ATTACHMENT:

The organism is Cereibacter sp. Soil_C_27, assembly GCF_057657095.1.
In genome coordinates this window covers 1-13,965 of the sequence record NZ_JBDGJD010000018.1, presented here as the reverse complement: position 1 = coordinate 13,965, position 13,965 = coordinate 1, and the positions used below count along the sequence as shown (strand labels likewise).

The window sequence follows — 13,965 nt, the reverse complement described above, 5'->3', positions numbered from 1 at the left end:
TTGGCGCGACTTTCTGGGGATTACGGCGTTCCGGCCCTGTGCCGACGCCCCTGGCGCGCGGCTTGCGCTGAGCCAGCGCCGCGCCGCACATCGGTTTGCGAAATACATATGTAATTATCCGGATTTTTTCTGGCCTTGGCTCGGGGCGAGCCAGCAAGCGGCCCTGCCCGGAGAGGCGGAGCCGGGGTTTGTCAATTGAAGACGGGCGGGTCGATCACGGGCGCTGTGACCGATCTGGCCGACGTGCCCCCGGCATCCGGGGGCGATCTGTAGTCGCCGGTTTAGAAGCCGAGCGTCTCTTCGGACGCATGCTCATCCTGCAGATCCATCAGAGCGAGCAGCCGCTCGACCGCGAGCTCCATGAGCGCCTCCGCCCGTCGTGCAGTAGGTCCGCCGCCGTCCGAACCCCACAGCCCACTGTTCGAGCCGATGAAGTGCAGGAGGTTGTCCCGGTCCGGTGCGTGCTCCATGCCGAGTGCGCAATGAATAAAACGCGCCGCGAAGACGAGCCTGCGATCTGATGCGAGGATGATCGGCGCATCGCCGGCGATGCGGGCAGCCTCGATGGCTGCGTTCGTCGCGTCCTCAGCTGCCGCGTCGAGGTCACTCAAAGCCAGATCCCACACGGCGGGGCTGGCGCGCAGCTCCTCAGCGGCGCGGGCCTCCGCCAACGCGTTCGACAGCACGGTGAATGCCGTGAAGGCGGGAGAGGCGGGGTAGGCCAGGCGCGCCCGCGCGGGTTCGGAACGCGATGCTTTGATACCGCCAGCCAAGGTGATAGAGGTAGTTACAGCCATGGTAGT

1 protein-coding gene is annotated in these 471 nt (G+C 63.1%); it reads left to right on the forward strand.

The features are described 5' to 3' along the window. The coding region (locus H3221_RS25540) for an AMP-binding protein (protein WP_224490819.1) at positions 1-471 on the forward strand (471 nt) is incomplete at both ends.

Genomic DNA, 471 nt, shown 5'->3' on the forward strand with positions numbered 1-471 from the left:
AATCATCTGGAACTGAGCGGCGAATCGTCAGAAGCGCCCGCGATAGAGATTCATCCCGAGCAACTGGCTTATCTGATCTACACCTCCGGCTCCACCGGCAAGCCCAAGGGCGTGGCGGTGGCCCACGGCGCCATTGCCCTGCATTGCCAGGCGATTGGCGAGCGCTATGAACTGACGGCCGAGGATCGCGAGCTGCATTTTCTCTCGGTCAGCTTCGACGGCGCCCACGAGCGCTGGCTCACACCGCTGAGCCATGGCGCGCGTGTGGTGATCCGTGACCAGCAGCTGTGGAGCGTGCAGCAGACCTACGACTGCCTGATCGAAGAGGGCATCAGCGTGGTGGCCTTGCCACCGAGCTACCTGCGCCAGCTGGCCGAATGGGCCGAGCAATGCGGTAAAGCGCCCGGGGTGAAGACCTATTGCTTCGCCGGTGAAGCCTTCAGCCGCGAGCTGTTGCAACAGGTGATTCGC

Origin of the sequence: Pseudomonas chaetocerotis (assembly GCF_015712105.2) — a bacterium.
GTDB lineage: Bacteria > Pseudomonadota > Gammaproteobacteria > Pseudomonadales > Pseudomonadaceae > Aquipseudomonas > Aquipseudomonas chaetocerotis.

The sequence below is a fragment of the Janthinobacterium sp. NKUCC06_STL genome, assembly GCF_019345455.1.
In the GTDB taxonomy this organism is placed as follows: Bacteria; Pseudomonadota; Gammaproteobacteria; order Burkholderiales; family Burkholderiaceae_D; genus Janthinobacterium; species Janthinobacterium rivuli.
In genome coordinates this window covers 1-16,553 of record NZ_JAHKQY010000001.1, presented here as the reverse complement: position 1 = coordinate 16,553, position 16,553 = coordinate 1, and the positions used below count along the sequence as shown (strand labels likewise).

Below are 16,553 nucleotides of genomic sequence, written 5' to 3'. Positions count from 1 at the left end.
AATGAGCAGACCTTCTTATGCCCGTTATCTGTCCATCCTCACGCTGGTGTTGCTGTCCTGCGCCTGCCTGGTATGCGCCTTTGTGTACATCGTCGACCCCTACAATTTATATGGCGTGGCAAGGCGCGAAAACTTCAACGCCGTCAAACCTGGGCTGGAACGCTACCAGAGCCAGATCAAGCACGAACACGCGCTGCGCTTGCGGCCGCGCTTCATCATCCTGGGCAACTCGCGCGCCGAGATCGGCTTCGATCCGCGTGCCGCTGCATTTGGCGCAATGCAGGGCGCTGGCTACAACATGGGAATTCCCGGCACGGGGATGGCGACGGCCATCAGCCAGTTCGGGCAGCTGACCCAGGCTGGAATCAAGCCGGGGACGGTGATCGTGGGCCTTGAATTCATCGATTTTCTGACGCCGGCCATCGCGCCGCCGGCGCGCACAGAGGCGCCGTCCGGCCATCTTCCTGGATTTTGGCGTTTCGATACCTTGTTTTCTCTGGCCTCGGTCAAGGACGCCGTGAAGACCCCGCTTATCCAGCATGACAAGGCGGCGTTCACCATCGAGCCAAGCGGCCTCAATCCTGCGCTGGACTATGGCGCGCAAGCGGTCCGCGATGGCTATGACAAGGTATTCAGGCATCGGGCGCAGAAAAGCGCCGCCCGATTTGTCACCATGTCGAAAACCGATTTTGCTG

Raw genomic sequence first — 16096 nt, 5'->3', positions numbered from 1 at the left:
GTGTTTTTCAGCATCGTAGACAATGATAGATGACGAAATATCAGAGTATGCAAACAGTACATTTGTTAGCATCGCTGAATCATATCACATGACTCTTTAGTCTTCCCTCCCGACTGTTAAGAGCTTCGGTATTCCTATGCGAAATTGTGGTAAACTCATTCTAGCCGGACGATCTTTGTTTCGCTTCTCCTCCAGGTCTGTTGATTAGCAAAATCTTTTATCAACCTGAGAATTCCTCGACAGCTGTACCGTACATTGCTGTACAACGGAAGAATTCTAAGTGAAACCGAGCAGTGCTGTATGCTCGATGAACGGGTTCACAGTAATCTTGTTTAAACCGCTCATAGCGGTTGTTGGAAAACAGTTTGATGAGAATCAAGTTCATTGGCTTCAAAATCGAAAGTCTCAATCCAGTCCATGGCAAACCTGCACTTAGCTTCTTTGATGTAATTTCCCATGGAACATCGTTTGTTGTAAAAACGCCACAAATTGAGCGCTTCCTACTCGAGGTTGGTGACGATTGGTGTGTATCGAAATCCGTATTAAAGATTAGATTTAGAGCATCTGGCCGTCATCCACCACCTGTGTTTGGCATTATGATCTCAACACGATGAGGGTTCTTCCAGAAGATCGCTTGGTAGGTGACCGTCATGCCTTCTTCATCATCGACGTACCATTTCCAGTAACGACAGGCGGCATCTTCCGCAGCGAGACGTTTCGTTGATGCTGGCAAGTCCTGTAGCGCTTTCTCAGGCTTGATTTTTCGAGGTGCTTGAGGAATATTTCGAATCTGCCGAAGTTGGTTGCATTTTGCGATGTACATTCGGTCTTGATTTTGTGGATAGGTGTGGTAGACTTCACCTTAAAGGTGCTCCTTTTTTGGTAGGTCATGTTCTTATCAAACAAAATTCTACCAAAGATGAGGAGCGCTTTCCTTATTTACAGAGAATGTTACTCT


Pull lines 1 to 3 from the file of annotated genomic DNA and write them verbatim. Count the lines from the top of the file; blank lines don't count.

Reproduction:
The organism is Cereibacter sp. Soil_C_27, assembly GCF_057657095.1.
In genome coordinates this window covers 1-13,965 of the sequence record NZ_JBDGJD010000018.1, presented here as the reverse complement: position 1 = coordinate 13,965, position 13,965 = coordinate 1, and the positions used below count along the sequence as shown (strand labels likewise).

The window sequence follows — 13,965 nt, the reverse complement described above, 5'->3', positions numbered from 1 at the left end: